Molecular basis of growth cone adhesion: Anchoring of adheron-containing filaments at adhesive loci

H. C T Tsui, D. Schubert, W. L. Klein

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12 Scopus citations


Adhesive contacts mady by filopodia of neuronal growth cones are essential for proper neurite elongation and may have a role in the formation of synaptic junctions. Previously we described the appearance of filamentous materials extending from growth cone surfaces that seem to be associated with the strongly adhesive behavior of filopodia (Tsui, H.-C., K.L. Lankford, and W.L. Klein. 1985. Proc. Natl. Acad. Sci. USA 82:8256-8260). Here, we have used immunogold labeling to determine whether known adhesive molecules might be localized at points of adhesion and possibly be constituents of the filamentous material. Antibodies to an adhesive molecule (neural cell adhesion molecule [N-CAM]) and to an adhesive macromolecular complex of proteins and proteoglycans (adheron) were localized at the EM level in whole mounts of cultured avian retina cells. Labeling of fixed cells showed that N-CAM and adheron molecules were both present on growth cones and on filopodia. However, filamentous materials extending from the cell surface were labeled with anti-adheron but not with anti-N-CAM. If cells were labeled before fixation, patches of anti-N-CAM labeling occurred in random areas over the growth cones, but adheron antibodies concentrated at points of apparent adhesion. Particularly dense clustering of anti-adheron occurred at individual filopodial tips and at points of contact between pairs of filopodia. The different patterns of labeling imply that N-CAMS do not associate with the main antigenic components of adheron on the membrane surface. Most importantly, the data indicate the N-CAMs were mobile in the membrane but that constituents of adherons were anchored at adhesive loci. An appealing hypothesis is that molecules found in adheron preparation have an important role in establishing the adhesive junctions formed by growth cone filopodia.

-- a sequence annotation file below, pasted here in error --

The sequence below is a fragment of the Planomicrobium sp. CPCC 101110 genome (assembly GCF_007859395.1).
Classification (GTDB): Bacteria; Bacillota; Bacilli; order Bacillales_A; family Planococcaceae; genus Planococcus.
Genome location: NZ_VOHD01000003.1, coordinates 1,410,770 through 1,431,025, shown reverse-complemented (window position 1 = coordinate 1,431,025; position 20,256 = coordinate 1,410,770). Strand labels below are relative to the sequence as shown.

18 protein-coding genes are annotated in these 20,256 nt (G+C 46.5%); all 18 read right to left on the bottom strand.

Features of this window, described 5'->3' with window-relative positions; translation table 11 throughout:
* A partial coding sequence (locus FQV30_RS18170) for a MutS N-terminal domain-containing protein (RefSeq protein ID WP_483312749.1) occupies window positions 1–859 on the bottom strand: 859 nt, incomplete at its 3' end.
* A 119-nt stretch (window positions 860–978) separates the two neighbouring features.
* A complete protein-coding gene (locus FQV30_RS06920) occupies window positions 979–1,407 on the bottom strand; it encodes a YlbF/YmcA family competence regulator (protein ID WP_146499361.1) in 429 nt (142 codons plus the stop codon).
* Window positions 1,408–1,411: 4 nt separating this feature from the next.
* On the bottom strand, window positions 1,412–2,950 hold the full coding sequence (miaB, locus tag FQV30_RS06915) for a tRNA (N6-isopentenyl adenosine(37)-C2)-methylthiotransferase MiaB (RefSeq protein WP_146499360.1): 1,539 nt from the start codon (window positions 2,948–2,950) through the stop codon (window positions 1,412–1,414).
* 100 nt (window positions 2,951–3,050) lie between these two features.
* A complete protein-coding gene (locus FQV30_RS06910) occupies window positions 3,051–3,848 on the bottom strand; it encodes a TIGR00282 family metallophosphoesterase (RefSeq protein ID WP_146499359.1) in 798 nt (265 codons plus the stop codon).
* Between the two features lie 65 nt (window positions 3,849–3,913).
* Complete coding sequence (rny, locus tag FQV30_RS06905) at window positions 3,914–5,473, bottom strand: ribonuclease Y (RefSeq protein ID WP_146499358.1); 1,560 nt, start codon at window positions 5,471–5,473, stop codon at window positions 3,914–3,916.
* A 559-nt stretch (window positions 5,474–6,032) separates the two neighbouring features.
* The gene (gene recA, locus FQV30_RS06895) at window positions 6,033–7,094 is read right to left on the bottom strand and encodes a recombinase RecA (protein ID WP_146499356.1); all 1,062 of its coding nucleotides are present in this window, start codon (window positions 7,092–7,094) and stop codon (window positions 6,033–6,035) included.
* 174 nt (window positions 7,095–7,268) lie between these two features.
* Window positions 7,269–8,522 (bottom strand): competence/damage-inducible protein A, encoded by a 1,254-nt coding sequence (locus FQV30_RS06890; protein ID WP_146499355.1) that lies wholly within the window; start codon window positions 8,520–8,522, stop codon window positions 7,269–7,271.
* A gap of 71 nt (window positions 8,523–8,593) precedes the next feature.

Original languageEnglish (US)
Pages (from-to)2095-2108
Number of pages14
JournalJournal of Cell Biology
Issue number6
StatePublished - 1988

ASJC Scopus subject areas

  • Cell Biology


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